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UN: Syria War Has Caused One Million Child Refugees

  • Lisa Schlein

The United Nations reports one million Syrian children are refugees from conflict in their country.

Two U.N. agencies say Syria’s war, which is well into its third year, is the most serious crisis facing children today. They say children make up half of all the Syrian refugees who have fled to neighboring countries and increasingly to North Africa and Europe.

U.N. High Commissioner for Refugees Antonio Guterres said the children arrive in countries of asylum traumatized, depressed and angry.

“If one looks at the number of refugee children, if one adds about 2 million children that are internally displaced inside Syria and the millions that are trapped in their villages, in their cities in the middle of a war, we can really talk of the enormous risk of Syria facing the problem of a lost generation,” said Guterres.

Map showing Syrian refugee populations.

Map showing Syrian refugee populations.

Latest U.N. figures show three quarters of the child refugees are under the age of 11. The U.N. agencies report that nearly 167,000 refugee children have received psychological counseling. But many others that need such help are not getting it.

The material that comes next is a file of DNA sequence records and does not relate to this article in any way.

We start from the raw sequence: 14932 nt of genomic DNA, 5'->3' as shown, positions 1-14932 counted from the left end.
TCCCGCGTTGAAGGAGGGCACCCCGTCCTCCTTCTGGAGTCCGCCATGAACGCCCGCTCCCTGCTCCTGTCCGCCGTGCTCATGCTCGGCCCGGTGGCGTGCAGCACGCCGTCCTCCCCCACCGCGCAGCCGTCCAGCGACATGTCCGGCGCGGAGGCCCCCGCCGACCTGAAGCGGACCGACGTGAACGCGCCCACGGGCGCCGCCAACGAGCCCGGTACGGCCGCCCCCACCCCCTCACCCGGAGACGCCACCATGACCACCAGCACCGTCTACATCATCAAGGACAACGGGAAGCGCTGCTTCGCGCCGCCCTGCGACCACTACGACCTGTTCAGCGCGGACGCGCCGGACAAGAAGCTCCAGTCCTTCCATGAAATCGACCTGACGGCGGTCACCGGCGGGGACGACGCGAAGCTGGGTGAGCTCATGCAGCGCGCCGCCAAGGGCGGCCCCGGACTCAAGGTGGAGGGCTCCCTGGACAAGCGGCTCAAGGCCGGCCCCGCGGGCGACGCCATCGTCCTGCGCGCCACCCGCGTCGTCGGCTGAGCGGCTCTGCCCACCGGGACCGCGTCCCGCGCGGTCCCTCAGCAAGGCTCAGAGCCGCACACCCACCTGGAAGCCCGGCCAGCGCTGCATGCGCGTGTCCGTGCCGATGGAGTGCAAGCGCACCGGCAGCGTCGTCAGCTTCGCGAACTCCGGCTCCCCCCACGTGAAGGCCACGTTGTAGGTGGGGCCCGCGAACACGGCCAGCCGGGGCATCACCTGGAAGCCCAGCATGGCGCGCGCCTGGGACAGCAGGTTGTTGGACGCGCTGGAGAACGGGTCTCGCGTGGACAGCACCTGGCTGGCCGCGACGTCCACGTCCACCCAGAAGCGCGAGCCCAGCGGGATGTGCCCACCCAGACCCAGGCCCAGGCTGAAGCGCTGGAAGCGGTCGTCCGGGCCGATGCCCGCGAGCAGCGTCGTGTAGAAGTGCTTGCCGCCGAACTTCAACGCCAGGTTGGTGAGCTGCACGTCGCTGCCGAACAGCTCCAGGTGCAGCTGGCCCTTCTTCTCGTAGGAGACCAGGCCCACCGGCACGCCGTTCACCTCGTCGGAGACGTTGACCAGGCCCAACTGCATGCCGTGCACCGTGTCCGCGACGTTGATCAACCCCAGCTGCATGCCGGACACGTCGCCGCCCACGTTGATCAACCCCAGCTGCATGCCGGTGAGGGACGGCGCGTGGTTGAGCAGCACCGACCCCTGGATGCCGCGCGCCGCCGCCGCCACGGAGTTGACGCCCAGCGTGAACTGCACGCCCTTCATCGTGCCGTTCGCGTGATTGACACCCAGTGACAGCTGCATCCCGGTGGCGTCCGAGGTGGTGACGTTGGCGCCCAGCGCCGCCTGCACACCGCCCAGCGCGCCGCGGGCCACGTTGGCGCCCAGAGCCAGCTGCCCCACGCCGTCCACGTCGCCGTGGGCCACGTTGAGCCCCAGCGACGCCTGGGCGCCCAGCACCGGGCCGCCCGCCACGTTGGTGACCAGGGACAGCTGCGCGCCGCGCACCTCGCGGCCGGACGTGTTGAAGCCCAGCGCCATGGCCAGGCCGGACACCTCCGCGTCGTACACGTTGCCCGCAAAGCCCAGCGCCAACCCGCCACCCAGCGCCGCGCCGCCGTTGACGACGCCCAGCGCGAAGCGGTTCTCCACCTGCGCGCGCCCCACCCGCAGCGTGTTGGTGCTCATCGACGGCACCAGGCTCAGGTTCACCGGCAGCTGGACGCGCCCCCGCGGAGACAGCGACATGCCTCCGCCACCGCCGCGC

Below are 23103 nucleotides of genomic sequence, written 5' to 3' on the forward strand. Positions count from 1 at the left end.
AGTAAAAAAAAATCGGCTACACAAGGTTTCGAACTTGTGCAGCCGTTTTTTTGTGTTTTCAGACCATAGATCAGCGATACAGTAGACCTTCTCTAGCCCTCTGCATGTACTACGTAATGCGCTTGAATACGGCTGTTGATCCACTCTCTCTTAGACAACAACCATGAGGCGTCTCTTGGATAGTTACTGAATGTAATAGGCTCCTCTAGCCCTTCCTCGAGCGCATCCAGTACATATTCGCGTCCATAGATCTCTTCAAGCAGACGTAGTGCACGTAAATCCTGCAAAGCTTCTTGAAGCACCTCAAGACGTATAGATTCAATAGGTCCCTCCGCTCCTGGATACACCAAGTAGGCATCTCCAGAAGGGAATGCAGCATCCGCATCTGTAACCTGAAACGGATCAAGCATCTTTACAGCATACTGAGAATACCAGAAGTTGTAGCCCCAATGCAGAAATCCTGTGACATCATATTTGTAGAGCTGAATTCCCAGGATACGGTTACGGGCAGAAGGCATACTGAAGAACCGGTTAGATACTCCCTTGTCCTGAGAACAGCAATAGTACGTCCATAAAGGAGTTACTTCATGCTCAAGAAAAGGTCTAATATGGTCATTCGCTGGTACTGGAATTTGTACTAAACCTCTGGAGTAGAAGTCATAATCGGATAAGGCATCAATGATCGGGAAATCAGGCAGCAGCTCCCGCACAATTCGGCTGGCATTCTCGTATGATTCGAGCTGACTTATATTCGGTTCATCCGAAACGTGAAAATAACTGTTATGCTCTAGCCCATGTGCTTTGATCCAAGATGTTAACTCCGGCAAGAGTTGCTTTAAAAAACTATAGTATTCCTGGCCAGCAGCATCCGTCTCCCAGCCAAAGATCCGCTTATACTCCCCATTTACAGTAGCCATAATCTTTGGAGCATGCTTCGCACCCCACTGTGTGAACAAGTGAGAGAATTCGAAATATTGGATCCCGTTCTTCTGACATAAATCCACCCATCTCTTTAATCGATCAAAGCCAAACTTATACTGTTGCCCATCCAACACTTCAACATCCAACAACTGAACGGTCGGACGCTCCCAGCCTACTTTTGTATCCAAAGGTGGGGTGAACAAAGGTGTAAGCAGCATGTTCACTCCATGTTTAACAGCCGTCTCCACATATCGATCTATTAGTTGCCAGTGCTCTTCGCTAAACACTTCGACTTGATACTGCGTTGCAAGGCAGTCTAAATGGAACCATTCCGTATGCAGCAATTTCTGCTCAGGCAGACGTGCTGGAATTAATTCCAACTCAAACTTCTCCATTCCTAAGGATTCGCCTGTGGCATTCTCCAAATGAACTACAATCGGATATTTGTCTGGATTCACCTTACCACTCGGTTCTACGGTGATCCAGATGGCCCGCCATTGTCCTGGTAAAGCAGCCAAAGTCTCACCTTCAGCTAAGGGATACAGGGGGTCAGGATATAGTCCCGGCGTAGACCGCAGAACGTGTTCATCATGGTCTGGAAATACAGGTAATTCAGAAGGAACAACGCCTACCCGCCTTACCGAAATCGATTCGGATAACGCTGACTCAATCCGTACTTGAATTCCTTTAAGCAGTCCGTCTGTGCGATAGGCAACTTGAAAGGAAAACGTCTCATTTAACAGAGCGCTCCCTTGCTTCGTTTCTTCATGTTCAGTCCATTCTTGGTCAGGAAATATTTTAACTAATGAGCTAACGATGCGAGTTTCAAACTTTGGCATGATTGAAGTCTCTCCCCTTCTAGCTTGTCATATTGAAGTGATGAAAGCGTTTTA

UNICEF Deputy Executive Director Yoka Brandt said the children's crisis is escalating. One year ago, there were 70,000 Syrian refugee children, compared to the current number of one million.

“Children that have to run away from horror and are traumatized, children being denied a normal childhood and then face the risk, serious protection risks - sexual exploitation, child labor, early marriage. But also children that are robbed of their future because they are missing out on their third year in school, and increasingly children also becoming angry and frustrated at their plight,” said Brandt.

The U.N. says some of the refugee children have been recruited as child soldiers at a camp in Jordan and at camps in Iraq. They say more than 3,500 children in Jordan, Lebanon and Iraq have crossed from Syria unaccompanied or separated from their families.

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